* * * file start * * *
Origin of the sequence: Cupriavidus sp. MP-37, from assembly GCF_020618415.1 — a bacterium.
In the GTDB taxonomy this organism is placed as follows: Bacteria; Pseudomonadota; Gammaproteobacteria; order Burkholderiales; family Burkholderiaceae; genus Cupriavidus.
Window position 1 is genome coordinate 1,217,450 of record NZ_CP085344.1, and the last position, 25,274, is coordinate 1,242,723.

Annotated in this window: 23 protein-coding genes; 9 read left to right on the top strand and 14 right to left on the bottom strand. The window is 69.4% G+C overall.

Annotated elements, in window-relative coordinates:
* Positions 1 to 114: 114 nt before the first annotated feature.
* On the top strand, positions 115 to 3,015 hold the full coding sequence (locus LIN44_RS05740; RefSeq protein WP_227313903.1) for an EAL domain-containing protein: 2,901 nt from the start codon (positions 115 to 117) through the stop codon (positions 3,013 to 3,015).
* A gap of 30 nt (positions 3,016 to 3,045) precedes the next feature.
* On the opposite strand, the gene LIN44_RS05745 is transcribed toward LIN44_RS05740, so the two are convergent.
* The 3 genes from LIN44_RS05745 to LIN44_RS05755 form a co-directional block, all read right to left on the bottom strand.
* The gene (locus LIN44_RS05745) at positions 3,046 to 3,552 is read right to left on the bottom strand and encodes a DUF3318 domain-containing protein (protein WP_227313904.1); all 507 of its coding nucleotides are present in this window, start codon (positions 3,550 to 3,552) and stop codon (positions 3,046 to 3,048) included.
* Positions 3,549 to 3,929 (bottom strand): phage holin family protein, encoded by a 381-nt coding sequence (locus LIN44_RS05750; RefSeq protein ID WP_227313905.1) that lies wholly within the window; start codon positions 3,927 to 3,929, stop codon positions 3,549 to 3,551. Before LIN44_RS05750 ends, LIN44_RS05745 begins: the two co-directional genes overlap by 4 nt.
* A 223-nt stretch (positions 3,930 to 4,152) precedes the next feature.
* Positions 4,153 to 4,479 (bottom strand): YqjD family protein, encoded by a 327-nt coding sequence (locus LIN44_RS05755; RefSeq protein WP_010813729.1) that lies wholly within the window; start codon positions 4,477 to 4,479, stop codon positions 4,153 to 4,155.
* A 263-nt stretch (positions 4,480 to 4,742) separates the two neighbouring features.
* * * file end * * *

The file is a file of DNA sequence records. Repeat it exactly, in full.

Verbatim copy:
Origin of the sequence: Cupriavidus sp. MP-37, from assembly GCF_020618415.1 — a bacterium.
In the GTDB taxonomy this organism is placed as follows: Bacteria; Pseudomonadota; Gammaproteobacteria; order Burkholderiales; family Burkholderiaceae; genus Cupriavidus.
Window position 1 is genome coordinate 1,217,450 of record NZ_CP085344.1, and the last position, 25,274, is coordinate 1,242,723.

Annotated in this window: 23 protein-coding genes; 9 read left to right on the top strand and 14 right to left on the bottom strand. The window is 69.4% G+C overall.

Annotated elements, in window-relative coordinates:
* Positions 1 to 114: 114 nt before the first annotated feature.
* On the top strand, positions 115 to 3,015 hold the full coding sequence (locus LIN44_RS05740; RefSeq protein WP_227313903.1) for an EAL domain-containing protein: 2,901 nt from the start codon (positions 115 to 117) through the stop codon (positions 3,013 to 3,015).
* A gap of 30 nt (positions 3,016 to 3,045) precedes the next feature.
* On the opposite strand, the gene LIN44_RS05745 is transcribed toward LIN44_RS05740, so the two are convergent.
* The 3 genes from LIN44_RS05745 to LIN44_RS05755 form a co-directional block, all read right to left on the bottom strand.
* The gene (locus LIN44_RS05745) at positions 3,046 to 3,552 is read right to left on the bottom strand and encodes a DUF3318 domain-containing protein (protein WP_227313904.1); all 507 of its coding nucleotides are present in this window, start codon (positions 3,550 to 3,552) and stop codon (positions 3,046 to 3,048) included.
* Positions 3,549 to 3,929 (bottom strand): phage holin family protein, encoded by a 381-nt coding sequence (locus LIN44_RS05750; RefSeq protein ID WP_227313905.1) that lies wholly within the window; start codon positions 3,927 to 3,929, stop codon positions 3,549 to 3,551. Before LIN44_RS05750 ends, LIN44_RS05745 begins: the two co-directional genes overlap by 4 nt.
* A 223-nt stretch (positions 3,930 to 4,152) precedes the next feature.
* Positions 4,153 to 4,479 (bottom strand): YqjD family protein, encoded by a 327-nt coding sequence (locus LIN44_RS05755; RefSeq protein WP_010813729.1) that lies wholly within the window; start codon positions 4,477 to 4,479, stop codon positions 4,153 to 4,155.
* A 263-nt stretch (positions 4,480 to 4,742) separates the two neighbouring features.